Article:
Like the generations before them, the Boothman sisters grew up spending winters in the valley and summers up the hill in the Mt. Crescent House, taking care of vacationers. There was plenty of work to do both places. There was wood to gather for winter heat, for summer cottages (mountain nights can be chilly even in July), and about 20 cords each year for the wood evaporator that boiled maple sap from 4,000 taps.
"At first, Dad bemoaned the fact that he had only girls," Sara remembers. "But he soon realized that we could do all the chores that boys did and then clean up pretty good to wait on tables at supper." The Boothman girls filled the wood boxes, did laundry, gardened, helped prepare and serve food, cleaned rooms, cared for livestock, fished, logged, and processed maple syrup.
The Maple Sugarer Doll gathers sap the old fashioned way with buckets carried on a handmade yoke. This doll tells the story of a family endeavor that goes back five generations and continues today with Boothman Orchard 100% pure New Hampshire maple syrup produced by Becky’s family. Their orchard is on the same northern slope of the Presidential Range where generations ago the family tapped the trees and boiled the sap in the open over an uncovered fire. In a 1940's photograph, the Boothman parents stand beside the original sugar house. When Jack Boothman went overseas in World War II, his wife Gwen decided to keep sugaring. As she labored in the open, her father-in-law built a sugar house around her.
One source of the family’s rich photographic archives is Sara’s maternal grandfather, well known and prolific White Mountain photographer Guy Shorey. Shorey recorded much of the history and local culture of his day. Sister Sue co-authored a book, Among the White Hills, the Life and Times of Guy L. Shorey, including over 200 of his photographs, a biography of the photographer, and cultural history of the area.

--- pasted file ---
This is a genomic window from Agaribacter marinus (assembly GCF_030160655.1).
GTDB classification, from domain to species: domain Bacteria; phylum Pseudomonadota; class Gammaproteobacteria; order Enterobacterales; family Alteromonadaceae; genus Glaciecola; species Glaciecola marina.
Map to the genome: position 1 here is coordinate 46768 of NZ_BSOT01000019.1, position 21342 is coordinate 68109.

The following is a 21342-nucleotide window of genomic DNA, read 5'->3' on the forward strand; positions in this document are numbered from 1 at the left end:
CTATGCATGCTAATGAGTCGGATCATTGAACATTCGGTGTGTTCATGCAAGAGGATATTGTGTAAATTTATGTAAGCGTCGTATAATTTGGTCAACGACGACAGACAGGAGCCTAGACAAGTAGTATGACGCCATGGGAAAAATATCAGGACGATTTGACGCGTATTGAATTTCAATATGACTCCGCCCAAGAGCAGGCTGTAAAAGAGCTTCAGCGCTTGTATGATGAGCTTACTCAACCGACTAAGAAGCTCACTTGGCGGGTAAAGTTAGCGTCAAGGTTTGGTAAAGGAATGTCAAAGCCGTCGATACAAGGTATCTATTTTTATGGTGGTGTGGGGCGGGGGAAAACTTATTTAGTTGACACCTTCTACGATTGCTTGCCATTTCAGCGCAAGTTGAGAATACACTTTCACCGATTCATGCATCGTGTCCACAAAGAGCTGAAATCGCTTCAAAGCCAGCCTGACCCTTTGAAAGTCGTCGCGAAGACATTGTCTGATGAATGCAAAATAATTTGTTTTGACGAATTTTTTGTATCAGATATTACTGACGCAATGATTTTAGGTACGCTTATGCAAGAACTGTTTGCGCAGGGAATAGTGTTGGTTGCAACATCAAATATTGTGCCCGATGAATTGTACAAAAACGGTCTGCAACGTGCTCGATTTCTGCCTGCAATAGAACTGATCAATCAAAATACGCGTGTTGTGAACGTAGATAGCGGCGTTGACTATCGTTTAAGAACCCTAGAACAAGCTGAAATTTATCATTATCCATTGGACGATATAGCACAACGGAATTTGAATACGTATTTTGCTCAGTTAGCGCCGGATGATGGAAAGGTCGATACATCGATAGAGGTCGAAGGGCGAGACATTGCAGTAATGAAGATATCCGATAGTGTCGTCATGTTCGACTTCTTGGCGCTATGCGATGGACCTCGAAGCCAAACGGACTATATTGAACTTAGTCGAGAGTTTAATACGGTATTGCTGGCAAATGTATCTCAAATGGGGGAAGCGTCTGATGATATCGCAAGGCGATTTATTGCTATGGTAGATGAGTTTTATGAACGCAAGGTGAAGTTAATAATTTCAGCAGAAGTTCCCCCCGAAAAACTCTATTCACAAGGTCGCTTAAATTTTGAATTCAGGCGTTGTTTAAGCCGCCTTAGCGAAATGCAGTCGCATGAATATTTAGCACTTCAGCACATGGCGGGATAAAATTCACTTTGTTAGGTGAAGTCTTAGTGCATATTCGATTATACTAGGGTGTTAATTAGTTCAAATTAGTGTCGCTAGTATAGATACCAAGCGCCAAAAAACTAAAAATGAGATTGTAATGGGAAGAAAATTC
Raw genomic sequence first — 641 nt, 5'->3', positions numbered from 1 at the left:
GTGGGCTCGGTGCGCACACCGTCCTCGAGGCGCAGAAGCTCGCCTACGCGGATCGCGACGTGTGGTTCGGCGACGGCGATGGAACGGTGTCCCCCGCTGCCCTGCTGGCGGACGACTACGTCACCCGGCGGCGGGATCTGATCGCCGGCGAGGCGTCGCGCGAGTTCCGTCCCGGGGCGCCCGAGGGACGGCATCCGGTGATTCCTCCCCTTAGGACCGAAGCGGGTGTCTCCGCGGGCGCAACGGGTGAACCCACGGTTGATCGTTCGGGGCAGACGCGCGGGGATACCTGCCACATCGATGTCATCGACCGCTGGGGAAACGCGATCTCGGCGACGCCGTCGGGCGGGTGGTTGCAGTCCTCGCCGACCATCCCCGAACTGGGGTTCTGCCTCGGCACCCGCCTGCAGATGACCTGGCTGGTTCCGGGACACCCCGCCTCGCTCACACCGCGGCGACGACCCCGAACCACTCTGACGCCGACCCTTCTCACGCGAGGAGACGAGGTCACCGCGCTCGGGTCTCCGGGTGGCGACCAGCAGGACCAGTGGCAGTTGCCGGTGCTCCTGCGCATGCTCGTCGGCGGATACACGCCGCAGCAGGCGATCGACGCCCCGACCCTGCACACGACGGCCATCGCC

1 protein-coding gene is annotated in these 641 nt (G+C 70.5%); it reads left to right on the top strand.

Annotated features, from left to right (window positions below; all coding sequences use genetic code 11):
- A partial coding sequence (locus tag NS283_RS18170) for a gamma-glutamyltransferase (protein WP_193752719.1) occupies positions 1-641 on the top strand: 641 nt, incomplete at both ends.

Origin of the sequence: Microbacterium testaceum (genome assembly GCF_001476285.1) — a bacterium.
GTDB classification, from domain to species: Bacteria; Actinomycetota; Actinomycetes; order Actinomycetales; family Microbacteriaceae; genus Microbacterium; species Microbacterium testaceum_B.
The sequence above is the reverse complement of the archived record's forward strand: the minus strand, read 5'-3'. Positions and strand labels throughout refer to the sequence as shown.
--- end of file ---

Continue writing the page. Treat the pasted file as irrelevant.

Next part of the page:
Sara's craft also tells stories of mountain life and records the clothing, equipment, and activities of another era. Appropriately, Sara and her dolls were included in the New Hampshire delegation to the Smithsonian’s Folk Life Festival in Washington, D.C., in 1999. Her sisters also participated, Becky as a Yankee cook and Sue as an interviewer and narrator on stage. Sara remembers, "I took fifty doll bodies because I thought I’d be making dolls for two weeks, but I only completed two. I spent the majority of time talking with people about New Hampshire. They were so interested and had so many questions."
Sara promotes doll making as a good way for everyone–children, adults, whole families–to discover and commemorate their heritage, and teaches workshops to school-age children, 4-H leaders, historical society members, and anyone else with an interest. Students have made dolls from cloth, Masonite patterns, spoons, and even tried their hand at carving wooden faces like Sara’s. Whether they record a family trade or occupation, a favorite hobby, a beloved grandparent, or a hero immortalized in stories repeated from one generation to the next, the result is an exciting discovery and a treasured heirloom.
Each SaraSally doll comes with a tag describing the character or the activity it represents and a larger card telling the doll’s story. "My premise is that the first thing you need to do before making the figure is to write the story, whether researched or remembered," Sara explains. When she teaches her workshops, her students start by writing down a story of their own. “The kids can come up with some unbelievable stories!” she says. The type of doll, the materials, and the skill of the crafter are all secondary to the story the doll will tell.
Whether you love New Hampshire as a native, a newcomer, or a regular visitor, SaraSally Dolls tell a chapter of its story and are a fun, charming way to display a favorite aspect of Granite State heritage. To order dolls, or for information on classes and other products, contact Sara Glines at firstname.lastname@example.org or visit online at www.ravinehousestore.com.